TAHLEQUAH, Okla. (AP) -- Elaine Philemonof enjoys the silence.
The gift shop worker said she hasn't heard much coming from the
Cherokee Nation's tribal office just a few blocks away. Not one
conspiracy or confrontation. No arrests or accusations.
But, then again, it's only been two weeks with a new chief.
"It's been quiet so far," she said. "I guess my vote mattered
The first phase of transition into office has ended for Chief
Chad Smith, just one month since he was elected to lead the
nation's second-largest tribe.
He arrived when the legislative council had halted, the law
enforcement was shut down and how much money the tribe had was
Thirty days post-Smith, the council has met, action has been
taken to regain tribal law enforcement and records show that the
tribe is in debt about $2 to $6 million and not $18 million, which
Smith estimated in his campaign against former Chief Joe Byrd.
"It's work -- long, hard work," Smith said. "But, our goal is
to keep an eye on the vision."
Perry and Kathy Vanbuskirk's vision is for the Cherokee people
to become a tribe again.
"It's been all politics, no culture," said Perry Vanbuskirk,
who is a tribal member. "People knew each other for which
political side they supported. Like so many others, our heritage
has gotten away."
Working at the Cherokee Heritage Center, Vanbuskirk said the
past two years of political turmoil is still "like a hound that
keeps snipping at the back of your legs."
"We are just waiting -- waiting to see if it will change," he
The fighting began in 1997 with allegations of misspending in
Byrd's office. Warrants were issued to search the chief's office,
but Byrd fired the marshals. Tribal leaders then took sides,
bringing ouster attempts and boycotts that kept the tribe's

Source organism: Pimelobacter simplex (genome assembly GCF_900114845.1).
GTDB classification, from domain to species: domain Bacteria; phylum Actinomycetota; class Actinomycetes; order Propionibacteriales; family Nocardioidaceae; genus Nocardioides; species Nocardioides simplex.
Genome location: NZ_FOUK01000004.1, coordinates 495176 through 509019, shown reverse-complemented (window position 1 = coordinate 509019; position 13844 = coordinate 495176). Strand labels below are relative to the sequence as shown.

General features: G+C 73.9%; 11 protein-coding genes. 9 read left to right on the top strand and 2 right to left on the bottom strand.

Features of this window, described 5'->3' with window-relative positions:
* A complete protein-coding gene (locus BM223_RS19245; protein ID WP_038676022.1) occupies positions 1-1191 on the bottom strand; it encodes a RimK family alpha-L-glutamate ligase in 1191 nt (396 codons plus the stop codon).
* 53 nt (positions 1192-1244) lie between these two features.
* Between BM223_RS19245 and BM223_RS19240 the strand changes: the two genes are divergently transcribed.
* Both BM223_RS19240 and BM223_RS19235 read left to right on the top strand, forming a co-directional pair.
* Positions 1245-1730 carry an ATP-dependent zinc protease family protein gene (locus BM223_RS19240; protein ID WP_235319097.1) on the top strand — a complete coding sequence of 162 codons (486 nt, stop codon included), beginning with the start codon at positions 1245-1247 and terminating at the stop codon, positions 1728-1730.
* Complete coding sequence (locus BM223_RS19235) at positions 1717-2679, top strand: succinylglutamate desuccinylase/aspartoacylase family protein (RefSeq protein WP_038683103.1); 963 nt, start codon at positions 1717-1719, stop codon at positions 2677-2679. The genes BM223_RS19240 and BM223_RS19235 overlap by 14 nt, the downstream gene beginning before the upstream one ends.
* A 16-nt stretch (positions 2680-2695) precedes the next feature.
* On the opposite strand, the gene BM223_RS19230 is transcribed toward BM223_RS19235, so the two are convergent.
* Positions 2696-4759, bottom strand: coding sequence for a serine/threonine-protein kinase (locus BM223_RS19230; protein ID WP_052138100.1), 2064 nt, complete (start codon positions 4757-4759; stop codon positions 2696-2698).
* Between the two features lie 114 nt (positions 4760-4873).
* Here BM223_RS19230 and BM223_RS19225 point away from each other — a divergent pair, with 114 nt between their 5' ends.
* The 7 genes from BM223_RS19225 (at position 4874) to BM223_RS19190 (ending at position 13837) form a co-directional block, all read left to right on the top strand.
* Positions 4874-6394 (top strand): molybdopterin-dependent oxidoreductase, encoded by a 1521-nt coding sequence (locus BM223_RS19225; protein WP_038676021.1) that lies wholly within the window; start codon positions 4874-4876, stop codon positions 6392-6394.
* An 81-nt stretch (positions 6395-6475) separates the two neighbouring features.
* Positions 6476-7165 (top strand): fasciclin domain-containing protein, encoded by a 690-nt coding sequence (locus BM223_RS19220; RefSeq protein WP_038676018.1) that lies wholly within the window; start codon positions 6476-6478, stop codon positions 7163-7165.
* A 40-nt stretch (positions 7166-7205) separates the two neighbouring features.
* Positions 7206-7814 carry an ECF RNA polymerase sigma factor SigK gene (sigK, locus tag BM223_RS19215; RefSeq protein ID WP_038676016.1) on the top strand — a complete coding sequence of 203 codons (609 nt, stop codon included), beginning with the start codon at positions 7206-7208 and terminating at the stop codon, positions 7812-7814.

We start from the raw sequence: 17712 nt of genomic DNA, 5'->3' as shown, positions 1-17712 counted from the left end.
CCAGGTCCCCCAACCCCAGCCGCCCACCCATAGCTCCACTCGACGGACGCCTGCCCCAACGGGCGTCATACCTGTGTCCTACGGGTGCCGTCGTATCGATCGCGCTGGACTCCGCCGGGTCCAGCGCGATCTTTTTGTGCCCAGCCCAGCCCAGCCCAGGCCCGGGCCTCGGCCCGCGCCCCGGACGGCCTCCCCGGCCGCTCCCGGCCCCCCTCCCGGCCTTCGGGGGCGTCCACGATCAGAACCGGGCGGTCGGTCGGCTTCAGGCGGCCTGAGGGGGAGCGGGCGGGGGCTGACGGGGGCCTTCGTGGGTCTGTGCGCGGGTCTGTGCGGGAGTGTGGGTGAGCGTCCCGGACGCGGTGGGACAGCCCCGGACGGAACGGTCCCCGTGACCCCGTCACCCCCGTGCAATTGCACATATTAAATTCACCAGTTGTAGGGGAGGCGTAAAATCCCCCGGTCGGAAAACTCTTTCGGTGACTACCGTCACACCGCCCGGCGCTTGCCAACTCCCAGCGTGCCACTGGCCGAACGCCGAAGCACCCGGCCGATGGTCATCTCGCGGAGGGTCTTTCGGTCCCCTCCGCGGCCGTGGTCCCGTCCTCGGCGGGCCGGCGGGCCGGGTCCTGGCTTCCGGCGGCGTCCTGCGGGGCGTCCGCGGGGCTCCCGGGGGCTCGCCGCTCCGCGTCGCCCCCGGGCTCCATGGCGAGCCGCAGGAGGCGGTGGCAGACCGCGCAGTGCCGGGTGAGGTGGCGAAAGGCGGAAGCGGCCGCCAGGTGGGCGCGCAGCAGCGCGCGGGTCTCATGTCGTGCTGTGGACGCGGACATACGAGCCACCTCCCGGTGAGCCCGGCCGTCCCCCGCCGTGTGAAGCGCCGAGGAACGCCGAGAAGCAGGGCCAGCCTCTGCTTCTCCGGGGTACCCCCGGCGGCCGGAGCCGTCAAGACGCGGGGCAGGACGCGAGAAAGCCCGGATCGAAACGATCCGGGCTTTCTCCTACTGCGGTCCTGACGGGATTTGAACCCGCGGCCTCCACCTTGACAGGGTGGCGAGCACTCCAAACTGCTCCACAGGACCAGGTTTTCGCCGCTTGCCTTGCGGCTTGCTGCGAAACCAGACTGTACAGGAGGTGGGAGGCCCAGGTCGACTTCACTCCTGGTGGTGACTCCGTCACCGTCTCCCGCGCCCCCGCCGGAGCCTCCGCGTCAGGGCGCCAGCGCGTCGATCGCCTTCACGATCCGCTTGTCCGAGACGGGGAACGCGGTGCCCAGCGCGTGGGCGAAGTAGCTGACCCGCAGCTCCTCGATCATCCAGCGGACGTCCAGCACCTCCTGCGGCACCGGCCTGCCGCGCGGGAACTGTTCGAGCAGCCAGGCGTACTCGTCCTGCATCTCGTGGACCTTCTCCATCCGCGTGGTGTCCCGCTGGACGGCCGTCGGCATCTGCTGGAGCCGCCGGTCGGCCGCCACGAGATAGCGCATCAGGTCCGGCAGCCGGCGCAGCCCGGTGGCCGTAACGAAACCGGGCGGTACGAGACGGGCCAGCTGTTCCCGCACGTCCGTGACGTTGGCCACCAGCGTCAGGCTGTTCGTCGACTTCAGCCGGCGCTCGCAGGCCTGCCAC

legislative body from meeting and brought the federal government to
take over law enforcement.
Smith, a 48-year-old lawyer, still faces county charges of
inciting a riot and assaulting a police officer for trying to stop
Byrd from closing the tribe's courthouse.
Now as chief, Smith said his top priority is writing the tribe's
first fiscal budget in two years. The tribe has been allocating
money on a continuing resolution since fiscal year 1997, which has
frozen funds to that year's allowances.
A fiscal year 2000 budget lets the tribe adjust its roughly $150
million budget to include increases in government funds and other
programs. The hard part has been trying to determine how much money
the tribe has and needs, said Julian Fite, acting Cherokee general
"We have found very lax and confused policies of who has had
the authority to enter into contracts," he said. "Everyone was
doing their own thing. We anticipate large shortages of money."
Fite said former Chief Joe Byrd's administration did not clear
construction projects with the finance office, including a $1.5
million for a new emergency services building. As a result, Smith's
administration is working on a policy that requires department
heads to clear "significant amounts of money" through the finance
Kathy Harmon said the last two years have been especially hard
because Byrd is a full-blooded Cherokee. Smith is a half-blood.
"I don't believe you are a better leader because of your blood,
but it was so disappointing with Byrd," she said at a Cherokee
museum. It helps her that Deputy Chief Hastings Shade is
Heading into the second transitional phase, Smith said his goal
of the 60-day phase is to fill administrative jobs including
positions in education, community development and operations.
The third and final phase is 120 days to look at function
details of the tribe. Smith said the transition should be complete
in 18 months
"In 50 years from now, I don't care if they remember my name. I
want them to remember we had a dynamic team.," Smith said.
Fite said it all will take time.
"The national reputation of the Cherokee Nation has been
tarnished. It used to be a model of tribal self government for the
country," he said. "We are working to make the Nation a model
again, of coming out of this situation striving."